In the event that justice is miraculously served and our Re-Elected President Donald J. Trump is sworn in: The President, the capital and our National Monuments will be protected from the proven-violent Leftist insurgents who have declared war on the United States of America and have been committing a massive insurrection in the United States of America.

About the same time, an event called the "Million Martyr March"—honoring Ashli Babbitt, the woman who was shot to death during the Capitol siege while attempting to storm House chambers—was promoted on Parler, planned for Inauguration Day. The post promoting the event appeared shortly after the militia event was announced, featuring a flier with a logo and text ("On January 6th an unarmed woman was shot and killed in our nation's capitol. Two weeks after her death we will march to demand justice for all Americans") misspelling Babbitt's name, as it happened. The march appears to be largely considered supplemental to the larger militia event on Sunday.

The Parler posters supporting the Million Militia March, freed from the constraints of mainstream platforms, were unrepentant in their open calls to engage in insurrectionist violence. In one post, a self-described "retired colonel" boasted that the Sunday march, and possibly others in the following days, would be awe-inspiring in its size.

"If we must, many of us will return on January 19 carrying our weapons, in support of our nation's resolve, to which the world will never forget," he wrote. "We will come in numbers that no standing army or police agency can match. However the police are not our enemy, unless they choose to be!"

He added: "All who will not stand with the American Patriots … or who cannot stand with us … then that would be a good time for you to take a few vacation days."

Some of the Million Militia March advocates dismissed state-level protests as distractions at best, and nefarious government "false flag" operations intended to ensnare unsuspecting "Patriots." "Do not attend armed protests at state capitols before inauguration! Possible sinister plot hatched by radical left to take away gun rights!" a post in a Telegram chatroom devoted to the far right read.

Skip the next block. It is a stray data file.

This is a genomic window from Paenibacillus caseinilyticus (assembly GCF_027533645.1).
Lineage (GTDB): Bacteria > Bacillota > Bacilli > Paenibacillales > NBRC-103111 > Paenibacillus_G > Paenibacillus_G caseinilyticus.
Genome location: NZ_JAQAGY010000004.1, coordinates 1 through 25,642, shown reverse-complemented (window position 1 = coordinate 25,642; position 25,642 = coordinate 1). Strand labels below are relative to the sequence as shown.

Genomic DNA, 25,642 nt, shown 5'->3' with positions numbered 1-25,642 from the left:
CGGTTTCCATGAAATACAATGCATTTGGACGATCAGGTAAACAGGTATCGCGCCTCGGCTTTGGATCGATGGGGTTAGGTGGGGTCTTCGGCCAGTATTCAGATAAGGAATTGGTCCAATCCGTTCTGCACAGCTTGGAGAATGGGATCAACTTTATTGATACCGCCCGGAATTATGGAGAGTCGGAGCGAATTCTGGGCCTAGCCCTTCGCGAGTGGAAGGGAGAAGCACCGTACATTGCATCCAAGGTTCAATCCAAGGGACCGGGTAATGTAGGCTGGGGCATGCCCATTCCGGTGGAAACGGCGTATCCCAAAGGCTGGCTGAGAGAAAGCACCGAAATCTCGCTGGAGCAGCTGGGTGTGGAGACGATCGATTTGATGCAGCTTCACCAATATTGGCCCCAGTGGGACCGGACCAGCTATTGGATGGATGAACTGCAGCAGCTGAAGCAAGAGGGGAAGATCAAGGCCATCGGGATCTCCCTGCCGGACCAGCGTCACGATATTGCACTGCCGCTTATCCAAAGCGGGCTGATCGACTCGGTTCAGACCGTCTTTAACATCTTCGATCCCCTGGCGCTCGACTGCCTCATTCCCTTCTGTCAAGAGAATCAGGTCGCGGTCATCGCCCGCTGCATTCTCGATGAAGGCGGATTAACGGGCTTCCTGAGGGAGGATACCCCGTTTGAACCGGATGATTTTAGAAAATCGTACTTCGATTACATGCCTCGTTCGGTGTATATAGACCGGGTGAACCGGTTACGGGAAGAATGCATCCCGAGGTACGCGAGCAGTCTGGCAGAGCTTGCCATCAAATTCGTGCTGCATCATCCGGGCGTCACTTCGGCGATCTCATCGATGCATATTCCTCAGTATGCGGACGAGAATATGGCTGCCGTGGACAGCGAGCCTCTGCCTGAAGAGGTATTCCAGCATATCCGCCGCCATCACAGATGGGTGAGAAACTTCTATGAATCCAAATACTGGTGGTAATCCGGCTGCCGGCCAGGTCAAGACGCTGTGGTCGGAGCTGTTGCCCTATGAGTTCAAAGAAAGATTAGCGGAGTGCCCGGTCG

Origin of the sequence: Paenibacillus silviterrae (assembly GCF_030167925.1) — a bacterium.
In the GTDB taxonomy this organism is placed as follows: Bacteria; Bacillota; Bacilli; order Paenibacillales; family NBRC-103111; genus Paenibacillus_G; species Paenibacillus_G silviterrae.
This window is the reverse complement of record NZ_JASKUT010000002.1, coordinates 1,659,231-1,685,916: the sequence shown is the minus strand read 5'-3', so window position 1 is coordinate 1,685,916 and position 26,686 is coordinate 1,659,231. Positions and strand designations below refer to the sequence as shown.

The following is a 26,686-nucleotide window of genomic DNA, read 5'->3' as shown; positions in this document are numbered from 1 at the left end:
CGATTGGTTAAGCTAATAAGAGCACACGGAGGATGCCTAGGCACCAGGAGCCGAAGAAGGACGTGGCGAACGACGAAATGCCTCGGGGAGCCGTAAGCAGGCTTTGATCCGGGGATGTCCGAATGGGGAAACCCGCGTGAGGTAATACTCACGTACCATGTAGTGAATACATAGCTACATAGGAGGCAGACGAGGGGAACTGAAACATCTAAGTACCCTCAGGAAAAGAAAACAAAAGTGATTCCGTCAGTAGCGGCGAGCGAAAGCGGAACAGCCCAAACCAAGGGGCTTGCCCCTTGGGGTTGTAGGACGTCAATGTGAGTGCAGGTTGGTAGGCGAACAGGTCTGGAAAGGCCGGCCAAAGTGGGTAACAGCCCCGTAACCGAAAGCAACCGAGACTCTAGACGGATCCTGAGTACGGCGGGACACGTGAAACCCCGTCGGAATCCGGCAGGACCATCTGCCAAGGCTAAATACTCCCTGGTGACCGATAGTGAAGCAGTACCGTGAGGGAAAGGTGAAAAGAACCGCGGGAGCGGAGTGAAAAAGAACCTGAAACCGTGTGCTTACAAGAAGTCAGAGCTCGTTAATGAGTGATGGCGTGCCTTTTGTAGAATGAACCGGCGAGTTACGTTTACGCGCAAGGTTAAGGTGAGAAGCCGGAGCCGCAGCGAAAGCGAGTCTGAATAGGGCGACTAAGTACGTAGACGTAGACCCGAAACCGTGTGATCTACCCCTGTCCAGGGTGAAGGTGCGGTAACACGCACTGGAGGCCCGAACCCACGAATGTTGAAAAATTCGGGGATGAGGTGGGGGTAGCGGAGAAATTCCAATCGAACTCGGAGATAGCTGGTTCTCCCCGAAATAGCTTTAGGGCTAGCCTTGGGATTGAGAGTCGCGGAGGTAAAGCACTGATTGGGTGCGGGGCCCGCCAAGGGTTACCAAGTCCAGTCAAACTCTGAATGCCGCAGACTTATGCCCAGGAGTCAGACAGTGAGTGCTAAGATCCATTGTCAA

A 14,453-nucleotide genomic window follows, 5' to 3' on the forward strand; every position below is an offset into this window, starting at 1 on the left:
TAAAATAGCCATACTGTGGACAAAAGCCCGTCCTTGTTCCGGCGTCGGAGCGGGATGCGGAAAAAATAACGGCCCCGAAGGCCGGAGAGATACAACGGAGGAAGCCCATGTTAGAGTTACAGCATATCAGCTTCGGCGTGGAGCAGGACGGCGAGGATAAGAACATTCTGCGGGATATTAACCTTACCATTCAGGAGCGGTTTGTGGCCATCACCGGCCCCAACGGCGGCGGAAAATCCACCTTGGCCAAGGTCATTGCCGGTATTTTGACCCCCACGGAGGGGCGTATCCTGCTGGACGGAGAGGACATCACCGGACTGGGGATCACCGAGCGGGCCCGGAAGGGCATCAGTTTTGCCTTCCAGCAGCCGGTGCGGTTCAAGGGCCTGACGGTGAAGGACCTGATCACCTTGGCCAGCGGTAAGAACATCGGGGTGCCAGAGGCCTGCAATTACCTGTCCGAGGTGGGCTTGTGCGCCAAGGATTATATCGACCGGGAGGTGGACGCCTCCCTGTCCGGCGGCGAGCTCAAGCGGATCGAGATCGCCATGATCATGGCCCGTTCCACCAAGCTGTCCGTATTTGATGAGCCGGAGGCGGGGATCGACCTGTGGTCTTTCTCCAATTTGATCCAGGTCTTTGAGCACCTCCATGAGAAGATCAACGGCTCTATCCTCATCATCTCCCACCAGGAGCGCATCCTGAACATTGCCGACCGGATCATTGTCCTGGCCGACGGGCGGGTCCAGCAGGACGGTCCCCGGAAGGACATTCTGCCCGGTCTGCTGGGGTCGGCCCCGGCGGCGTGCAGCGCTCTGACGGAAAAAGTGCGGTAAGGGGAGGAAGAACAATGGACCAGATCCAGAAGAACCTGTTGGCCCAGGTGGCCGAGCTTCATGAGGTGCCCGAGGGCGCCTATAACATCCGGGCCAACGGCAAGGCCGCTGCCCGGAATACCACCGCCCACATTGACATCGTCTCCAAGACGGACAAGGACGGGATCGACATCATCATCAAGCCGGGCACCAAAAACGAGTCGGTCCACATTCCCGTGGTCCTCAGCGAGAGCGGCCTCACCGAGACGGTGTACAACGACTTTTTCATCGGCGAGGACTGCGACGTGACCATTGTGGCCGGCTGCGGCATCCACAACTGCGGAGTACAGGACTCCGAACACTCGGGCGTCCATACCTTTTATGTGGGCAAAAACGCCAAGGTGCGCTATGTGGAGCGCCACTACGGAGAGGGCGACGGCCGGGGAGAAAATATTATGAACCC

A Washington Post report on the online organizing for the events cited a study by the anti-disinformation organization Althea Group, which surveyed the broad array of post-January 6 discussions by far-right groups, and found that some of the insurrectionists took an "all of the above" approach as well.

"REFUSE TO BE SILENCED," read an online post calling for an "ARMED MARCH ON CAPITOL HILL & ALL STATE CAPITOLS" for Sunday. Another advocated action at "DC & All State Capitols," signed by "common folk who are tired of being tread upon" and declaring: "We were warned!"

Mark Pitcavage of the Anti-Defamation League told the Associated Press that the D.C. events appear unlikely to draw a massive crowd. In either case, a lack of agreement on a strategy appears likely to dilute both the state-level and D.C. protests.

As Politico's Tina Nguyen and Mark Scott explain, the far right's organizing efforts—as well as efforts to counter them—are complicated by the chaotic and decentralized nature of the pro-Trump forces online. The posts advocating and organizing the events are to be found not simply on Telegram—which has in fact become a major hub, thanks to the 25 million new usersit gained since the purge of the far right from mainstream platforms last week—but in such predictable locations as the far-right-friendly platform Gab, as well as on unexpected platforms such as TikTok.

TikTok videos from influencers bearing the Three Percenters logo as their avatar, referring to the anti-government militia movement, are hyping up future protests — even going so far as to publish videos of them collecting ammunition and guns, while playing doctored audio suggesting that Trump wants them to target his vice president, Mike Pence.
On Gab and Telegram, two fringe networks frequented by white nationalist and other extremist groups, mysteriously-originated videos of military personnel walking around American cities have also gone viral, with social media users either questioning if such activity was part of support for Donald Trump's presidency or efforts by the government to clamp down on people's constitutional rights.

Woven among many of these pro-militia videos on Tik Tok is a groundless conspiracy theory claiming that martial law is imminent in America. According to Media Matters, the TikTok "MartialLaw" hashtag has over 26 million views, while a similar "MartialLawIsComing" hashtag has attracted over 1.1 million viewers. At both hashtags, the top videos "contain panic-inducing misinformation about martial law."